NBA Debate: Should They Match The Offers
Although deals cannot officially be signed until after the league moratorium is lifted on July 11, there has been a flurry of activity on the free agency front since the session began on July 1. Understanding the details of the frenzy can be a bit complex, but it is important to note there are two types of free agents – restricted and unrestricted.
An unrestricted free agent is free to sign with any team around the league without restriction, provided the pursuing team can meet the financial obligation within their salary cap.
However, when it comes to restricted free agency, a player’s current franchise has the right to match any offer proposed from an opposing team to retain their restricted free agent’s services. Restricted free agency is where you typically see rebuilding teams with significant cap space looking to pry young and emerging talent away from their current clubs. Pursuing teams routinely tend to overpay slightly during this process banking on the player’s upside, which in turn puts pressure on the current team to either match the deal or let their young talent leave without any compensation.
The list below contains a summary of restricted free agents who have received offers and our HOOPSWORLD panel debates whether their current team should match or not match the reported deals on the table.
Roy Hibbert, Center
Current Team: Indiana Pacers
Pursuing Team: Portland Trail Blazers
Offer on Table: 4 years, $58 million (Max)
Stephen Litel: Roy Hibbert was an NBA All-Star and is a good center, but he is not worth a maximum contract. Maximum contracts should be reserved for franchise players, the players you build your entire team around and the one player the team wouldn’t have a chance to win without. In the lockout-shortened 2011-12 season, Hibbert averaged 12.8 points, 8.8 rebounds, 1.7 assists and 2 blocks, his career year. While those are solid numbers, they also do not make him a franchise player. With the Pacers flirting with Chris Kaman lately, the Indiana Pacers should not match Portland’s offer to Roy Hibbert.
Derek Page: While there are other options for the Pacers at the center position, namely Chris Kaman, none compare to the current production or possible potential of Roy Hibbert. Sure, the Blazers are vastly overpaying Hibbert in this situation, but letting him walk would be a huge blow to the Pacers’ franchise.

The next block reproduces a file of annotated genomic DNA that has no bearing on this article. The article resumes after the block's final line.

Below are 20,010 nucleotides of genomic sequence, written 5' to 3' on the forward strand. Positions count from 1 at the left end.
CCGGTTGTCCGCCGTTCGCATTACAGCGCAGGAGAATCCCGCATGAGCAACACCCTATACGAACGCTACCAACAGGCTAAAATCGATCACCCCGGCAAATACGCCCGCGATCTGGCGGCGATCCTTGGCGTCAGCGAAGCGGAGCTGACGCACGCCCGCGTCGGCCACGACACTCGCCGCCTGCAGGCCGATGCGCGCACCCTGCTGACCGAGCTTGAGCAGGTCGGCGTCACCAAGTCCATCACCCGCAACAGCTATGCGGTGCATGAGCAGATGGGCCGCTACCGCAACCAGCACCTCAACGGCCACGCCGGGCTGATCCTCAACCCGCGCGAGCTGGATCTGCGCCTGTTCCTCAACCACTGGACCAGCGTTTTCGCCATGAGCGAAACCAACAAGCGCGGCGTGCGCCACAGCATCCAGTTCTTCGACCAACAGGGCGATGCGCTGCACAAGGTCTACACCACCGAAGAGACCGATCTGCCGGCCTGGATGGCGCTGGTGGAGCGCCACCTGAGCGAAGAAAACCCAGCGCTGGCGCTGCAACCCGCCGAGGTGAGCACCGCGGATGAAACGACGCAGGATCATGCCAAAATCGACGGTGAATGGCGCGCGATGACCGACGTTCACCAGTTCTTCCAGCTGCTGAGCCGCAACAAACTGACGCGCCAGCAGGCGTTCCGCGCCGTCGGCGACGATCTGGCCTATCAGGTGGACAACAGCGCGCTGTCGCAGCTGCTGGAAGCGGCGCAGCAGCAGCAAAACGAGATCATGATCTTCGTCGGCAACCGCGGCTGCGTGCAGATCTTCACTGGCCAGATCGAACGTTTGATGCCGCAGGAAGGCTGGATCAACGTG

Talented, 7-foot-3-inch centers don’t exactly grow on trees and, at just 25 years old, Hibbert still has plenty of room to grow so I see Indiana matching this contract.
Lang Greene: The Indiana Pacers have slowly (and frugally) built a team on the rise over the past few seasons, but now comes the business portion of the process. Do you overpay your homegrown All-Star talent and anchor in the paint to continue the team’s upward trajectory? Hibbert isn’t your typical max level talent, but Portland gave him the deal since big men still come at a premium and he’d work nicely with their franchise player LaMarcus Aldridge in the frontcourt. One area of concern is in Indiana’s biggest three contests of the season, Games 4-6 of the second round versus the Miami HEAT, Hibbert shrank in the moment. Still, losing him for nothing in return is too big of a blow for Indiana to absorb and would derail their process. Match.
Tommy Beer: This is a tough call for the Pacers. Hibbert certainly still has some growing to do as a player, and the flaws in his game are apparent for all to see. However, with that said, the dearth of quality big men in undeniable. When you have a seven-footer that competes and can contribute on both ends of the floor, it is extremely difficult to let him walk without receiving anything in return. In addition, the Pacers are clearly a team on the rise, as evidenced by their supremely impressive postseason push, when they fought the HEAT hard and were even leading 2-games-to-1 in that series. Moreover, if Indiana is willing to pony up $40 million to re-sign George Hill, I’d argue that by comparison, it would be foolish to then not spend $58 million to keep their starting center.
Landry Fields, Small Forward
Current Team: New York Knicks
Pursuing Team: Toronto Raptors
Offer on Table: 3 years, $20 million
Stephen Litel: Landry Fields is a good locker room guy, a solid professional on and off the court and a fine off-the-bench addition to any team. In a perfect world, the New York Knicks would love to have Fields back in their mix, but the Raptors offer is simply too much for them to match. Now that Jason Kidd looks to be a Knick in a matter of days, as well as New York’s plans to match Jeremy Lin’s offer sheet from the Houston Rockets, the team has a lot of money on their books (and that’s not even discussing the money owed to Carmelo Anthony and Amar’e Stoudemire.) Simply put, this one is a no-brainer not to match.